- Go to interesting events. In 2017, I was really lucky to have the opportunity to see a lot of performers and speakers that I never thought I would see. This includes seeing Hamilton the Musical, movie screenings, the Backstreet Boys, and Dan Rather. Attending different types of interesting events makes you think differently about different aspects of life and you appreciate them. Every time an opportunity would arise, I would just ask myself, “when will I be able to do this again?” If the answer was probably never again, then I would decide to go. Taking advantage of opportunities is key.
- Don’t be afraid to try new things. I’ve always had the rule that I am willing to try anything once, but sometimes fear can make that hard to follow. This year I tried to actually force myself to try things that scared me or were completely new. The major thing I tried was skiing. I had never skied before, but I had always wanted to try. So, when the opportunity arose, I said yes. Was I great at it? No. Am I willing to try it again? Yes.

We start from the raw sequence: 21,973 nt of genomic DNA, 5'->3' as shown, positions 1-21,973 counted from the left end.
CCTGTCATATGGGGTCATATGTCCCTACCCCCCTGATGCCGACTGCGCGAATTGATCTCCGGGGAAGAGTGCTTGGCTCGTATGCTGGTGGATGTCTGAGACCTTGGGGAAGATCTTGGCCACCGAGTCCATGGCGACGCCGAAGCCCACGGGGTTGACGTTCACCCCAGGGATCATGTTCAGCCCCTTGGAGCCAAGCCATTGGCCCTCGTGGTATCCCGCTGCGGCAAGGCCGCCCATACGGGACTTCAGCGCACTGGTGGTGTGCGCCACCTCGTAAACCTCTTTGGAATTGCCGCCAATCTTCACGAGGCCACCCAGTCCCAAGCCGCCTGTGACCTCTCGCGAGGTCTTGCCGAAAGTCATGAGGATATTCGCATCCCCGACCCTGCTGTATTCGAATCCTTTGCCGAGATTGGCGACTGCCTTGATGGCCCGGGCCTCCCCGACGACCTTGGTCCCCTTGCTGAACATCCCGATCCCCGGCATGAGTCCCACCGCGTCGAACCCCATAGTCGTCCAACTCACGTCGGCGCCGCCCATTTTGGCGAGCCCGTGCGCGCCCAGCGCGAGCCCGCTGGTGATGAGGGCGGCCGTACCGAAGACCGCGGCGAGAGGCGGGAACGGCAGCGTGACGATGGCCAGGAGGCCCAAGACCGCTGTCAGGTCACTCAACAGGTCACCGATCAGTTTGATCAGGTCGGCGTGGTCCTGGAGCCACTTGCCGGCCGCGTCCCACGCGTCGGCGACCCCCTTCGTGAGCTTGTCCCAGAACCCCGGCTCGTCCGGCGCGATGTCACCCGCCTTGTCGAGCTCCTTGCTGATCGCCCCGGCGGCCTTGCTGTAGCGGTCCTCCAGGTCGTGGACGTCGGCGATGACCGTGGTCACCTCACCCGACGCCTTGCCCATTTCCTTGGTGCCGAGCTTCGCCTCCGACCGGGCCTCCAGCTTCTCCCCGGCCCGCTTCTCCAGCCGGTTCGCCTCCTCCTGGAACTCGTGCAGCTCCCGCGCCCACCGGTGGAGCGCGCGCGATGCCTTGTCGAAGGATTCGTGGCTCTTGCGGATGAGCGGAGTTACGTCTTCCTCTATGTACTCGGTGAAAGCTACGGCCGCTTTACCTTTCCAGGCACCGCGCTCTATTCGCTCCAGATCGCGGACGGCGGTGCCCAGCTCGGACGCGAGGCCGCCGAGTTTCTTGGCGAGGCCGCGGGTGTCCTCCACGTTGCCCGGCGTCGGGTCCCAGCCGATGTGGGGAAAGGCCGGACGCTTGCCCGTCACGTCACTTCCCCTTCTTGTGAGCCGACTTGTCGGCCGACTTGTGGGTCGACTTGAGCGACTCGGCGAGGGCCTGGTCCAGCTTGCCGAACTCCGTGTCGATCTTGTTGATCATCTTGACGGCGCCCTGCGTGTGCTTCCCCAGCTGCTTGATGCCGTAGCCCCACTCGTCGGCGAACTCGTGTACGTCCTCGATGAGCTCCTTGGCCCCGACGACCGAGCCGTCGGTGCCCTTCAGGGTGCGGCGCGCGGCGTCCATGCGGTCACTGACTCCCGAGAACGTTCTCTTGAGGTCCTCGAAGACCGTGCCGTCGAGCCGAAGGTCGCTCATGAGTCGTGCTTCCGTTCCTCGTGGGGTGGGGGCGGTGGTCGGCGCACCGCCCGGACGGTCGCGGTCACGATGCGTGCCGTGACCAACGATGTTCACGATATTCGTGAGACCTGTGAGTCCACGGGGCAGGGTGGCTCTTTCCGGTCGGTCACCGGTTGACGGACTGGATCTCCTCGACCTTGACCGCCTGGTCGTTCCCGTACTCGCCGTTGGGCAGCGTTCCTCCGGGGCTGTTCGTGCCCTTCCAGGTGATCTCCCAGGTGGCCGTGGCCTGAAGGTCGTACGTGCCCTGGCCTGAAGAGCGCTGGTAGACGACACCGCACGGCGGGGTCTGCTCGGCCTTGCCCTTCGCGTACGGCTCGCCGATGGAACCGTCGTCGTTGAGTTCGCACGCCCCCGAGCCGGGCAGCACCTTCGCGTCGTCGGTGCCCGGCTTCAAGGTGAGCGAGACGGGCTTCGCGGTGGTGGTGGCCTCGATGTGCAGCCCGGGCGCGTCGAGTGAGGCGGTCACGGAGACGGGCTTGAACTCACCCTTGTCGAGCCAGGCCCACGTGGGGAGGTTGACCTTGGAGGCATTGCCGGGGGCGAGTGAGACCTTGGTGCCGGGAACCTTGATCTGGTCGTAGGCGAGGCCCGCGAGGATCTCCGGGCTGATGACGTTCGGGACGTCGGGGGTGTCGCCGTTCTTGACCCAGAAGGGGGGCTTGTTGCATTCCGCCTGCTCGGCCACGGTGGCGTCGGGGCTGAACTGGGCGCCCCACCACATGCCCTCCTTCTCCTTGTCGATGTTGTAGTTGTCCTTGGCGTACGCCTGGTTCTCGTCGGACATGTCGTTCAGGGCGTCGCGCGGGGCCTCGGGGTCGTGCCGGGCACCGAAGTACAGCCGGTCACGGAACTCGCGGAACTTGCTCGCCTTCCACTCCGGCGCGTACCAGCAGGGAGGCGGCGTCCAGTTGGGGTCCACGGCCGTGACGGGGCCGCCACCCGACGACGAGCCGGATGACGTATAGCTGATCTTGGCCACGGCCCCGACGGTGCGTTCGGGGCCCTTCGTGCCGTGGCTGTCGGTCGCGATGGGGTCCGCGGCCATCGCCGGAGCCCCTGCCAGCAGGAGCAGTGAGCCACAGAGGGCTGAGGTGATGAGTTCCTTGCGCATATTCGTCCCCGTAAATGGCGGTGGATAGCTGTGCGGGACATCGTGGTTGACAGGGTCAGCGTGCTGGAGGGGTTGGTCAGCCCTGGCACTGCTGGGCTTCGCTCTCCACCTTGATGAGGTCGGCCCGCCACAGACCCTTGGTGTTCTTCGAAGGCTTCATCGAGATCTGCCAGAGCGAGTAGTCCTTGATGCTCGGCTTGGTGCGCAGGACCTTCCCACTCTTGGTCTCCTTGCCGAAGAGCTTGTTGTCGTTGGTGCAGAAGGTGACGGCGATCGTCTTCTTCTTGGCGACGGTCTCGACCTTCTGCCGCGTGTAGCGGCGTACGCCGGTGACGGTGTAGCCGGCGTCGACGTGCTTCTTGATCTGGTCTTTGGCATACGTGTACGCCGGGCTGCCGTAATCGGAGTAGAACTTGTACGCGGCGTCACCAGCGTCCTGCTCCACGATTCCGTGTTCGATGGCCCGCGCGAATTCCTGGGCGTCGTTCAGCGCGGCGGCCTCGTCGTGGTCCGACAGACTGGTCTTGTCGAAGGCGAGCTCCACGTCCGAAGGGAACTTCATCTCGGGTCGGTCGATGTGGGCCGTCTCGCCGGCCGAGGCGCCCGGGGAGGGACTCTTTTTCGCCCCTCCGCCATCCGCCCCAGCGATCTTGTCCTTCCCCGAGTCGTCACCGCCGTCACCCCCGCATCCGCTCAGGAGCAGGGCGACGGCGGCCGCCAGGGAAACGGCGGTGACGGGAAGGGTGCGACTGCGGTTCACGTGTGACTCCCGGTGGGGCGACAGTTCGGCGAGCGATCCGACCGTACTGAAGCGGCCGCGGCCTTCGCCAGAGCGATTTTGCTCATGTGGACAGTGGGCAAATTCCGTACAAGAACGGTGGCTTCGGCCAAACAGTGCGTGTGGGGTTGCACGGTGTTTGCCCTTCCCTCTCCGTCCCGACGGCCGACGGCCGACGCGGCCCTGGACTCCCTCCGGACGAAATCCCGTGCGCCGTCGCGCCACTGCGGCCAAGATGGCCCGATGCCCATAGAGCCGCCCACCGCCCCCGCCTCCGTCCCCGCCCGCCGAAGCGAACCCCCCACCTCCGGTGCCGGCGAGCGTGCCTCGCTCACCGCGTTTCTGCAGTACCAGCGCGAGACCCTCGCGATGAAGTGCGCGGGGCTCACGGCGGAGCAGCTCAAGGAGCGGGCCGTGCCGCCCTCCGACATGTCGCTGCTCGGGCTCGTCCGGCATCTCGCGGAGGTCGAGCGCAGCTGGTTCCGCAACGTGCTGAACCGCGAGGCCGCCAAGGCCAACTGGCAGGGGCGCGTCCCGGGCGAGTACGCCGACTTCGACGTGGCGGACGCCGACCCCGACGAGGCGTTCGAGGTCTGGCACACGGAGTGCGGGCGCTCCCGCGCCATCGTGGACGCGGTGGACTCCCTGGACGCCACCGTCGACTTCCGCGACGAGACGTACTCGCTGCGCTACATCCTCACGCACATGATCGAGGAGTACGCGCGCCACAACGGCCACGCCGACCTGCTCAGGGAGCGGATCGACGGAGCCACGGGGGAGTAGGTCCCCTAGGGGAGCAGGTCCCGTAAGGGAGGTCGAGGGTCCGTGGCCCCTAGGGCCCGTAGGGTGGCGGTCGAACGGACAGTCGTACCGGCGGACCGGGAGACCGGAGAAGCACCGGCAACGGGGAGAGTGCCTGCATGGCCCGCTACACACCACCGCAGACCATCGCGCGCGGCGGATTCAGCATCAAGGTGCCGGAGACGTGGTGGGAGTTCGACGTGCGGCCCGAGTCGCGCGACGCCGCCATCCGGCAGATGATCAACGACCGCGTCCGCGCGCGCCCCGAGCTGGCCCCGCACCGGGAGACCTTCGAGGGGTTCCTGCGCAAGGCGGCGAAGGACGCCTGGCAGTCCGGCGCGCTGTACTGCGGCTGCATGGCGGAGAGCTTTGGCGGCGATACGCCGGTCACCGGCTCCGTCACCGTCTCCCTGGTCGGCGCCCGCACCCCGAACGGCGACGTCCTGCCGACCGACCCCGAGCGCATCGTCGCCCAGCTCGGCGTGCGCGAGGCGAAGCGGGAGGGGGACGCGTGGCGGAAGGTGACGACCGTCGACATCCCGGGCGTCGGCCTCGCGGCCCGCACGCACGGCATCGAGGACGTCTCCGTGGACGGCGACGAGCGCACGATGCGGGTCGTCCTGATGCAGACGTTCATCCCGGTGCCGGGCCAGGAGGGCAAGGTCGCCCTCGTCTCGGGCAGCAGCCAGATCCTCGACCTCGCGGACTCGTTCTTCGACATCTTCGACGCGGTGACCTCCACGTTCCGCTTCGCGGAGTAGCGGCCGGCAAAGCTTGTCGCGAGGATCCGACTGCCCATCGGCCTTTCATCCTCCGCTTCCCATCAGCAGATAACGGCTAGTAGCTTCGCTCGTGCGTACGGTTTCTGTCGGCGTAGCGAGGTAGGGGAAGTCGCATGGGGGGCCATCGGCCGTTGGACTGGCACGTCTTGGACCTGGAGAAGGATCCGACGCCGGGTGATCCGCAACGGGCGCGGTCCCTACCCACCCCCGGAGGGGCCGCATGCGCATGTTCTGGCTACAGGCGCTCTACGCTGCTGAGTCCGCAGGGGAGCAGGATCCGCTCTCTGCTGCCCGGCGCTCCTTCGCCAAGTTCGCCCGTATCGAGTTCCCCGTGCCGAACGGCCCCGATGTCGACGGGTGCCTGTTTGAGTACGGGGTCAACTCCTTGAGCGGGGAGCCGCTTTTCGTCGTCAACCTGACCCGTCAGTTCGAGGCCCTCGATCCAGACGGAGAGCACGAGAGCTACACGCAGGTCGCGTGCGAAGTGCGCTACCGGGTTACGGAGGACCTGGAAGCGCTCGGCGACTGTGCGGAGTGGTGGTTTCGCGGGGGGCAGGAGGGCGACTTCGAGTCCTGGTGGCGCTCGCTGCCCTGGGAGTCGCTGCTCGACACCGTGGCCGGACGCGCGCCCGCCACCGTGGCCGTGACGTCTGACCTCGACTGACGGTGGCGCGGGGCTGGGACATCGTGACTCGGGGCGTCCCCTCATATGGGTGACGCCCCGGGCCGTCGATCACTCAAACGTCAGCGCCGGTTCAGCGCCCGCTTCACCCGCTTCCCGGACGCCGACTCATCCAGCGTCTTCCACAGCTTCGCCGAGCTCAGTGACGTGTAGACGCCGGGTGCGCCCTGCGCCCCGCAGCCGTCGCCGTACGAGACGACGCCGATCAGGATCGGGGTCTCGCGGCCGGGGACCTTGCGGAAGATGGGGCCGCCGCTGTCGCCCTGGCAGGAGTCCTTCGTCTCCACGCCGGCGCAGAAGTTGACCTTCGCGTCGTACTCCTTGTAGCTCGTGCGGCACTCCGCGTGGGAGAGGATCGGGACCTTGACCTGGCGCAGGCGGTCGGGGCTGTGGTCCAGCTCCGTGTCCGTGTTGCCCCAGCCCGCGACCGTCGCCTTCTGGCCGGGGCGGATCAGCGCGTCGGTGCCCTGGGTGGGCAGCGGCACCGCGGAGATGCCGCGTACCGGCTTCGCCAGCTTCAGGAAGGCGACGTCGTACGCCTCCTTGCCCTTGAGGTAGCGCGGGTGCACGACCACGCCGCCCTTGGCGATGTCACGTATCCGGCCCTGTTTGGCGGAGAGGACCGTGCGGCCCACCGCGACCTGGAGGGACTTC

- Friends and family are everything. Going on all of my adventures in 2017 wouldn’t have been as memorable or enjoyable without everyone who participated in them. From Nashville, to trying new restaurants, to Hawaii, to going to concerts and speakers- these memories wouldn’t be half of what they were without the people who attended them with me. For this, I am eternally grateful.
- Be comfortable with the uncomfortable. This is just a key thing to be able to do in life. Things are going to happen in life and you need to be able to be okay with it.
2017 has been a crazy year, but I’ve definitely learned a lot. I’ve got some travel guides, new restaurant reviews, and 2018 goal updates coming soon, so stay tuned for those J If you have something that you want me to blog about, please let me know!
I hope that everyone has a happy and healthy new year!